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Seniors and Credit: What You Need to Know to Protect

Seniors and Credit: What You Need to Know to Protect

Moving into an assisted living community comes with a number of benefits, particularly when it comes to safety and security. Some benefits the residents of Bethesda Gardens in Terre Haute, IN, can expect include:

  • The peace of mind that comes with knowing that caring, compassionate staff are on hand to assist as needed with various activities, challenges, or concerns.
  • The security of living in a safe community with 24-hour staff and monitoring.
  • The ability to reach out to staff at any time for help with medication management, chronic disease management, or just periodic concerns or small issues.

We want all of our residents, at all care levels, to be able to live their best lives during retirement, which is why we work so hard to provide for all these background support services. At the same time, though, many of our residents still live very active, independent lives, making their own decisions and handling their own schedules.

One of the areas that many residents may still manage on their own is personal finances. Whether you're a resident of the Bethesda Gardens assisted living community, considering moving to the community, or a family member assisting a senior loved one with financial management, understanding credit for older adults is important.

Does Credit Still Matter for Seniors?

Many people think once they retire that their days of considering factors such as credit and personal finances are beyond them. They might have a retirement savings and a plan, and as long as they stick to that, they think they're set.

And while that partially is a good benefit of retirement planning, you probably have learned that life doesn't go exactly the way you planned. And seniors of faith are also aware that much of life is out of their control.

One thing that's in your control is your credit, and it does still matter when you're a senior. Some reason that you may want to continue to monitor and manage your credit history include:

  • You might be done with large credit purchases such as cars and homes, but you never know when you might need to rely on your good credit name for emergency funds.
  • You may still want a credit card in your name, and if you have strong credit, you can often get a rewards credit card that offers a number of perks.
  • Good credit opens doors to financial tools such as reverse mortgages, which some seniors use to pay for assisted living for themselves or a spouse.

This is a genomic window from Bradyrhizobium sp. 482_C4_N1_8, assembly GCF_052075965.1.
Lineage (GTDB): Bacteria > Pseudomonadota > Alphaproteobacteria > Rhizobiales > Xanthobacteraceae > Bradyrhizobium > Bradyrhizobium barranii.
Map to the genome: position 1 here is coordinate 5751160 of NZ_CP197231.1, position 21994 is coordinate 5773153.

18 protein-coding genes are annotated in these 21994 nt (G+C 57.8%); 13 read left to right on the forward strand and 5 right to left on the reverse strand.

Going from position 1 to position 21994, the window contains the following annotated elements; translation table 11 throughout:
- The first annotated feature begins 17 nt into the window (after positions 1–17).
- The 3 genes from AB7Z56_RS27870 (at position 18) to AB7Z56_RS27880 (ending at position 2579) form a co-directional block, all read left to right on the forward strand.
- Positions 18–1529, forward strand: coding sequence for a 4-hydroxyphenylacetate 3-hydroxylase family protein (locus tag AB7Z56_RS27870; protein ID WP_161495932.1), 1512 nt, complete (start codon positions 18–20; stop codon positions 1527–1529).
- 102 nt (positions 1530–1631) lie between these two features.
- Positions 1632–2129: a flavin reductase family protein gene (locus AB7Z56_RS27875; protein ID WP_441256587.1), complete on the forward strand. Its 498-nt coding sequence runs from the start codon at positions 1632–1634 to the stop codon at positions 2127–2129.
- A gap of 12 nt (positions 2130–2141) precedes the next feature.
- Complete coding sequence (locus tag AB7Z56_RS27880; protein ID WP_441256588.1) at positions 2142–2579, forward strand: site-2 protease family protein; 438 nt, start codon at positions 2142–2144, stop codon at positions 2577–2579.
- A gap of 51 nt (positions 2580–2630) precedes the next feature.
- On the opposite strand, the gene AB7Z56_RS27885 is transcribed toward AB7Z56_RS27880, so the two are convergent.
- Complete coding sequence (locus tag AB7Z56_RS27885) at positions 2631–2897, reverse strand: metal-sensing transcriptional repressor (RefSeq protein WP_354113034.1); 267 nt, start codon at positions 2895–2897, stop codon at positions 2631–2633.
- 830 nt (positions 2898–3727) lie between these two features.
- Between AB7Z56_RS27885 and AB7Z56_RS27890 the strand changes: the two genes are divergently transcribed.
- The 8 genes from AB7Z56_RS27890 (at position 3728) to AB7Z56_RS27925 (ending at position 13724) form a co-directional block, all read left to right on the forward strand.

• Access to auto insurance, utilities and other services can sometimes be impacted by your credit score.

Tips for Protecting Your Credit as a Senior

If you're not using credit regularly, you might think there's less need to monitor it. But in reality, not using your own credit or keeping an eye on it can put you in danger of someone else using it fraudulently. If you have good credit, an identity thief could use it to take out loans and credit cards in your name, running up balances and not paying them off so that you're potentially left with the fall out.

Luckily, there are some easy proactive steps that seniors can take to protect their credit. Whether you're in an assisted living community or still in a traditional home, here are some tips for keeping your credit history and score safer.

  • Get copies of your reports. Review your reports from all three of the major credit bureaus — TransUnion, Experian and Equifax — to ensure everything is correct. You can get a free copy of your report at AnnualCreditReport.com. You can get this report once a year from each of the bureaus, and until April 2021, you can get it once a week due to COVID-19.
  • Dispute inaccurate items. If there are negative items on your credit report that aren't accurate, you have a right to have them investigated. The Fair Credit Reporting Act requires that the bureau in question investigate the matter and remove the item if the reporting creditor can't provide documentation to prove it is accurate. You can dispute these items by sending a letter identifying the inaccurate item, stating why you think it's inaccurate and asking the credit bureau to investigate and fix the issue.
  • Freeze your credit. You can freeze your credit with each credit reporting bureau. This keeps anyone from accessing it for the purpose of evaluating you for new credit. That makes it harder for identity thieves to use your information to score new accounts in your name. You do have to plan ahead if you want to apply for new credit, though. You'll have to contact the bureau to unfreeze your credit a few days before you apply for a credit card or loan.

Whether you're enjoying an active life in an assisted living community or keeping your options open during retirement, it's a good idea to keep an eye on your credit. Reach out to a trusted family member or friend to help you with this process if you're not sure how to get started.

Posted on
Thursday, September 3, 2020
Shawn Deane
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